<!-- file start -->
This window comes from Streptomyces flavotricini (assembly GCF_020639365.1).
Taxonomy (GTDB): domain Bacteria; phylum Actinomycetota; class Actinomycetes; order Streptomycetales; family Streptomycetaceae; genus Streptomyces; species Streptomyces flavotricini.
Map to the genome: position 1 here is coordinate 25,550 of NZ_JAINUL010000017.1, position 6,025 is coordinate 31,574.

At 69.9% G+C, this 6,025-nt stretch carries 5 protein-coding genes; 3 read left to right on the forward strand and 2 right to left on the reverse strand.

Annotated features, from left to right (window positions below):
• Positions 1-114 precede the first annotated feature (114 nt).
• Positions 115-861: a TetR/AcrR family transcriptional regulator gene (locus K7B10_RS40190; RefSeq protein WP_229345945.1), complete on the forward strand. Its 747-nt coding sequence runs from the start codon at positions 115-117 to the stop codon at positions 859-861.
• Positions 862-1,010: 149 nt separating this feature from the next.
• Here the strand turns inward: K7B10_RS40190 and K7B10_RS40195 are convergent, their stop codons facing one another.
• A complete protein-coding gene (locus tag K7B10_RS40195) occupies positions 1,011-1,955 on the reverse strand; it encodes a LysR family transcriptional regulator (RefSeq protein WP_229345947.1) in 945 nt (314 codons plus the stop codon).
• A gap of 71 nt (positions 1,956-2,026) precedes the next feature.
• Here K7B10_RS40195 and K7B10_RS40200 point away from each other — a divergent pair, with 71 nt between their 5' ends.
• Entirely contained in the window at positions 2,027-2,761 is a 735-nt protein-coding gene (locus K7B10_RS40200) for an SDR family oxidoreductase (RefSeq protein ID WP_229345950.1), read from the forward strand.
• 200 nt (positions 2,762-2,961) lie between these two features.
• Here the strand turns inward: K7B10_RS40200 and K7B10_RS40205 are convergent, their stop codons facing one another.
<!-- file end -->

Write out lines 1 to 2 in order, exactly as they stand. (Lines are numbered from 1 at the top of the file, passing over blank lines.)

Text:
This window comes from Streptomyces flavotricini (assembly GCF_020639365.1).
Taxonomy (GTDB): domain Bacteria; phylum Actinomycetota; class Actinomycetes; order Streptomycetales; family Streptomycetaceae; genus Streptomyces; species Streptomyces flavotricini.